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I2C(8)			  BSD System Manager's Manual			I2C(8)

     i2c -- test I2C bus and slave devices

     i2c -a address [-f	device]	[-d r|w] [-w 0|8|16] [-o offset] [-c count]
	 [-m ss|rs|no] [-b] [-v]
     i2c -s [-f	device]	[-n skip_addr] [-v]
     i2c -r [-f	device]	[-v]

     The i2c utility can be used to perform raw	data transfers (read or	write)
     with devices on the I2C bus. It can also scan the bus for available de-
     vices and reset the I2C controller.

     The options are as	follows:

     -a	address	   7-bit address on the	I2C device to operate on (hex).

     -b		   binary mode - when performing a read	operation, the data
		   read	from the device	is output in binary format on stdout;
		   when	doing a	write, the binary data to be written to	the
		   device is read from stdin.

     -c	count	   number of bytes to transfer (dec).

     -d	r|w	   transfer direction: r - read, w - write.

     -f	device	   I2C bus to use (default is /dev/iic0).

     -m	ss|rs|no   addressing mode, i.e., I2C bus operations performed after
		   the offset for the transfer has been	written	to the device
		   and before the actual read/write operation. rs - repeated
		   start; ss - stop start; no -	none.

     -n	skip_addr  skip	address	- address(es) to be skipped during bus scan.
		   There are two ways to specify addresses to ignore: by range
		   'a..b' or using selected addresses 'a:b:c'. This option is
		   available only when "-s" is used.

     -o	offset	   offset within the device for	data transfer (hex).

     -r		   reset the controller.

     -s		   scan	the bus	for devices.

     -v		   be verbose.

     -w	0|8|16	   device addressing width (in bits).

     Great care	must be	taken when manipulating	slave I2C devices with the i2c
     utility. Often times important configuration data for the system is kept
     in	non-volatile but write enabled memories	located	on the I2C bus,	for
     example Ethernet hardware addresses, RAM module parameters	(SPD), proces-
     sor reset configuration word etc.

     It	is very	easy to	render the whole system	unusable when such configura-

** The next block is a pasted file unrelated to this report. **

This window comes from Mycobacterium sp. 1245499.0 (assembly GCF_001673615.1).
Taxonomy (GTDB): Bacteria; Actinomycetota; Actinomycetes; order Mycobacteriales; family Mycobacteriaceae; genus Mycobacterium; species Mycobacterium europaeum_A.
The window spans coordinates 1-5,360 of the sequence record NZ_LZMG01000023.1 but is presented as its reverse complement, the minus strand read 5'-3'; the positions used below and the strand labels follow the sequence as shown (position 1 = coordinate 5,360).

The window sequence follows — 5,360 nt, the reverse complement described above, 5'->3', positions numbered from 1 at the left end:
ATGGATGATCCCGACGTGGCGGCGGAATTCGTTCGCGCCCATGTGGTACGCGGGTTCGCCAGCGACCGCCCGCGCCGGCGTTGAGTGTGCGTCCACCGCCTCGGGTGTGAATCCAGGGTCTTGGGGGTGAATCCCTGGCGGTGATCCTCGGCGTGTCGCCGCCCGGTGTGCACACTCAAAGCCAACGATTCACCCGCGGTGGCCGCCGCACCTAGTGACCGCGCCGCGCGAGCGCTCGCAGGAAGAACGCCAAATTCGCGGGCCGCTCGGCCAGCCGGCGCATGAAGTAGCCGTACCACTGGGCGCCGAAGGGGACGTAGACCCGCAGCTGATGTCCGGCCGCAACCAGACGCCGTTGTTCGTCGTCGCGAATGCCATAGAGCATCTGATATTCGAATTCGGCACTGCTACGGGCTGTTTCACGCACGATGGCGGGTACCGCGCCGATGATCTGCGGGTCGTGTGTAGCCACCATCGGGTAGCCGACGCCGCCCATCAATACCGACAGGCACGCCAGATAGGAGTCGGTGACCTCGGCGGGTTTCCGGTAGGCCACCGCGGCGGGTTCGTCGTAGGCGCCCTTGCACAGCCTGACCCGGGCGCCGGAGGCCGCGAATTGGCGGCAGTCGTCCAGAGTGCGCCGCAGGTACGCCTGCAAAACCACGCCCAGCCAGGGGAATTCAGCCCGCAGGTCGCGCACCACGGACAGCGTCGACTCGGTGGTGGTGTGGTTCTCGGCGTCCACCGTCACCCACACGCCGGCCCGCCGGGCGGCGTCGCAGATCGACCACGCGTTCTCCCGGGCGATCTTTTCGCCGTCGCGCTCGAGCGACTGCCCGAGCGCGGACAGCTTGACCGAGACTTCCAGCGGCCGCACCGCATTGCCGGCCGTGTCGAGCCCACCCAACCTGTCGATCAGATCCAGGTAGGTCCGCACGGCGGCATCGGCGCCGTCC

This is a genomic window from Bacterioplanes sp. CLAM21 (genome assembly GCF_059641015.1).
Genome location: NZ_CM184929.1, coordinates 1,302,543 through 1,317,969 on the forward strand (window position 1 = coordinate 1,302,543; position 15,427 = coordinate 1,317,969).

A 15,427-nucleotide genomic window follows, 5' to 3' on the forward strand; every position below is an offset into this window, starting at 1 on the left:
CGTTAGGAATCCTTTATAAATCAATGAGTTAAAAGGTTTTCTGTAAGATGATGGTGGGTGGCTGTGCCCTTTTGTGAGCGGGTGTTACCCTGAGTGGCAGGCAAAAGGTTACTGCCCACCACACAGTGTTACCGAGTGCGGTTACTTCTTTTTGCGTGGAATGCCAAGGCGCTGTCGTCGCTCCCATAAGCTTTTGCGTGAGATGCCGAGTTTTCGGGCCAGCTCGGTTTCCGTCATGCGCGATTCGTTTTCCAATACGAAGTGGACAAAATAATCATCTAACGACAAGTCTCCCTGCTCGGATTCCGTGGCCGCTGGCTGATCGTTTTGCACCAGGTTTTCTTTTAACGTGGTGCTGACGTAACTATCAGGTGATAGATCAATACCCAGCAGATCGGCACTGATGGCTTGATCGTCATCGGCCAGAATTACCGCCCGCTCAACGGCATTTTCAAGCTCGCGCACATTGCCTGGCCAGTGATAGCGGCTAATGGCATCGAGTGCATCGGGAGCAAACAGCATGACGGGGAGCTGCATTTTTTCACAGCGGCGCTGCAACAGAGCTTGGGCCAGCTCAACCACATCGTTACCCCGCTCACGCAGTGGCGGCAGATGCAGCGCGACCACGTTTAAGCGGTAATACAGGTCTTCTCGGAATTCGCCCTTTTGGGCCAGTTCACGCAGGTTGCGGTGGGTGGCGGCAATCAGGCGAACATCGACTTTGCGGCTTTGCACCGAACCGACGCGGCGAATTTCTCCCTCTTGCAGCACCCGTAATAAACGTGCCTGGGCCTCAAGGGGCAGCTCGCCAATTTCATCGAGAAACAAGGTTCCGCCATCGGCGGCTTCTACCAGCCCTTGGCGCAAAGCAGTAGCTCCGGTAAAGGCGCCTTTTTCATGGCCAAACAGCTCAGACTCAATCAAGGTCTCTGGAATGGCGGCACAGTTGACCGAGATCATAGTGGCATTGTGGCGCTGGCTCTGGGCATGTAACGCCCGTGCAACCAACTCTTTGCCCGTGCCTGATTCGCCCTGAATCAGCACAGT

tion data is deleted or altered, so use the "-d w"	(write)	command	only
     if	you know exactly what you are doing.

     Also avoid	ungraceful interrupting	of an ongoing transaction on the I2C
     bus, as it	can lead to potentially	dangerous effects. Consider the	fol-
     lowing scenario: when the host CPU	is reset (for whatever reason) in the
     middle of a started I2C transaction, the I2C slave	device could be	left
     in	write mode waiting for data or offset to arrive. When the CPU reini-
     tializes itself and talks to this I2C slave device	again, the commands
     and other control info it sends are treated by the	slave device as	data
     or	offset it was waiting for, and there's great potential for corruption
     if	such a write is	performed.

     +o	 Scan the default bus (/dev/iic0) for devices:

	 i2c -s

     +o	 Scan the default bus (/dev/iic0) for devices and skip addresses 0x56
	 and 0x45.

	 i2c -s	-n 0x56:0x45

     +o	 Scan the default bus (/dev/iic0) for devices and skip address range
	 0x34 to 0x56.

	 i2c -s	-n 0x34..0x56

     +o	 Read 8	bytes of data from device at address 0x56 (e.g., an EEPROM):

	 i2c -a	0x56 -d	r -c 8

     +o	 Write 16 bytes	of data	from file data.bin to device 0x56 at offset

	 i2c -a	0x56 -d	w -c 16	-o 0x10	-b < data.bin

     +o	 Copy 4	bytes between two EEPROMs (0x56	on /dev/iic1 to	0x57 on

	 i2c -a	0x56 -f	/dev/iic1 -d r -c 0x4 -b | i2c -a 0x57 -f /dev/iic0 -d
	 w -c 4	-b

     +o	 Reset the controller:

	 i2c -f	/dev/iic1 -r

     iic(4), iicbus(4)

     The i2c utility appeared in FreeBSD 8.0.

     The i2c utility and this manual page were written by Bartlomiej Sieka
     <>	and Michal Hajduk <>.

BSD			       January 23, 2009				   BSD


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